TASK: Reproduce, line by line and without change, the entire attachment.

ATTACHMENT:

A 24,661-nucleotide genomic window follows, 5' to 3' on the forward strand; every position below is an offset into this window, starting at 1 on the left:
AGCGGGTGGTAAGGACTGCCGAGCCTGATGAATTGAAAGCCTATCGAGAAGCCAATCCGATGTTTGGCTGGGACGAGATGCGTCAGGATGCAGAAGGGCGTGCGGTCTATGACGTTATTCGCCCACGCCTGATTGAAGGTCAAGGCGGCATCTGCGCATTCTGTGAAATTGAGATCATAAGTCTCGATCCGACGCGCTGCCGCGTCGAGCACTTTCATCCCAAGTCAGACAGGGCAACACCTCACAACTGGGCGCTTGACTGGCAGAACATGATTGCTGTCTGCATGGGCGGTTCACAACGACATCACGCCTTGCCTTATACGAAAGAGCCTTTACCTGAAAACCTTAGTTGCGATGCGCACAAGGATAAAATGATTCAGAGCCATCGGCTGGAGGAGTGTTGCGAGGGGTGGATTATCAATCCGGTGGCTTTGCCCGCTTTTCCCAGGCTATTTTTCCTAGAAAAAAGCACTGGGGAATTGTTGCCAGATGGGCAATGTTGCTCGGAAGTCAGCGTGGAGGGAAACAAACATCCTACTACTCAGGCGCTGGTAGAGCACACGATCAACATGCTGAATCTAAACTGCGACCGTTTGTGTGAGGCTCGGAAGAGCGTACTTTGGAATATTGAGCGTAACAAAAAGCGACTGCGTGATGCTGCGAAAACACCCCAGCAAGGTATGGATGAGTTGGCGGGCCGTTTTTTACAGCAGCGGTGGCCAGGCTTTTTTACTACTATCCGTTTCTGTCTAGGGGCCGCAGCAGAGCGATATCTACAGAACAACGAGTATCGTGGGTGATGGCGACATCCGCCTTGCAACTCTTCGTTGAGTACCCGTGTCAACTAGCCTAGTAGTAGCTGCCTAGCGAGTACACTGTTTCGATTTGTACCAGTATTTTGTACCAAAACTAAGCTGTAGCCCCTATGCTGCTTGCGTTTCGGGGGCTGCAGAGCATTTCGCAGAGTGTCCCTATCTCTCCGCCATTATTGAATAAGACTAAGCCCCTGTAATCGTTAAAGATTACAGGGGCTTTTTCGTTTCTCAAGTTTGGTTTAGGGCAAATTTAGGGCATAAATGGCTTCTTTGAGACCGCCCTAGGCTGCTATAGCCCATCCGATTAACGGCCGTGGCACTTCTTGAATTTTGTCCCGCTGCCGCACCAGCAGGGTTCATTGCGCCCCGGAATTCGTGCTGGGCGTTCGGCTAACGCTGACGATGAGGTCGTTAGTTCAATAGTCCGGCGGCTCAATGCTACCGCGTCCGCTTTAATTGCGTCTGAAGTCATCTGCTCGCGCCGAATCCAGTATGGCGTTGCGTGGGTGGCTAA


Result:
A 24,661-nucleotide genomic window follows, 5' to 3' on the forward strand; every position below is an offset into this window, starting at 1 on the left:
AGCGGGTGGTAAGGACTGCCGAGCCTGATGAATTGAAAGCCTATCGAGAAGCCAATCCGATGTTTGGCTGGGACGAGATGCGTCAGGATGCAGAAGGGCGTGCGGTCTATGACGTTATTCGCCCACGCCTGATTGAAGGTCAAGGCGGCATCTGCGCATTCTGTGAAATTGAGATCATAAGTCTCGATCCGACGCGCTGCCGCGTCGAGCACTTTCATCCCAAGTCAGACAGGGCAACACCTCACAACTGGGCGCTTGACTGGCAGAACATGATTGCTGTCTGCATGGGCGGTTCACAACGACATCACGCCTTGCCTTATACGAAAGAGCCTTTACCTGAAAACCTTAGTTGCGATGCGCACAAGGATAAAATGATTCAGAGCCATCGGCTGGAGGAGTGTTGCGAGGGGTGGATTATCAATCCGGTGGCTTTGCCCGCTTTTCCCAGGCTATTTTTCCTAGAAAAAAGCACTGGGGAATTGTTGCCAGATGGGCAATGTTGCTCGGAAGTCAGCGTGGAGGGAAACAAACATCCTACTACTCAGGCGCTGGTAGAGCACACGATCAACATGCTGAATCTAAACTGCGACCGTTTGTGTGAGGCTCGGAAGAGCGTACTTTGGAATATTGAGCGTAACAAAAAGCGACTGCGTGATGCTGCGAAAACACCCCAGCAAGGTATGGATGAGTTGGCGGGCCGTTTTTTACAGCAGCGGTGGCCAGGCTTTTTTACTACTATCCGTTTCTGTCTAGGGGCCGCAGCAGAGCGATATCTACAGAACAACGAGTATCGTGGGTGATGGCGACATCCGCCTTGCAACTCTTCGTTGAGTACCCGTGTCAACTAGCCTAGTAGTAGCTGCCTAGCGAGTACACTGTTTCGATTTGTACCAGTATTTTGTACCAAAACTAAGCTGTAGCCCCTATGCTGCTTGCGTTTCGGGGGCTGCAGAGCATTTCGCAGAGTGTCCCTATCTCTCCGCCATTATTGAATAAGACTAAGCCCCTGTAATCGTTAAAGATTACAGGGGCTTTTTCGTTTCTCAAGTTTGGTTTAGGGCAAATTTAGGGCATAAATGGCTTCTTTGAGACCGCCCTAGGCTGCTATAGCCCATCCGATTAACGGCCGTGGCACTTCTTGAATTTTGTCCCGCTGCCGCACCAGCAGGGTTCATTGCGCCCCGGAATTCGTGCTGGGCGTTCGGCTAACGCTGACGATGAGGTCGTTAGTTCAATAGTCCGGCGGCTCAATGCTACCGCGTCCGCTTTAATTGCGTCTGAAGTCATCTGCTCGCGCCGAATCCAGTATGGCGTTGCGTGGGTGGCTAA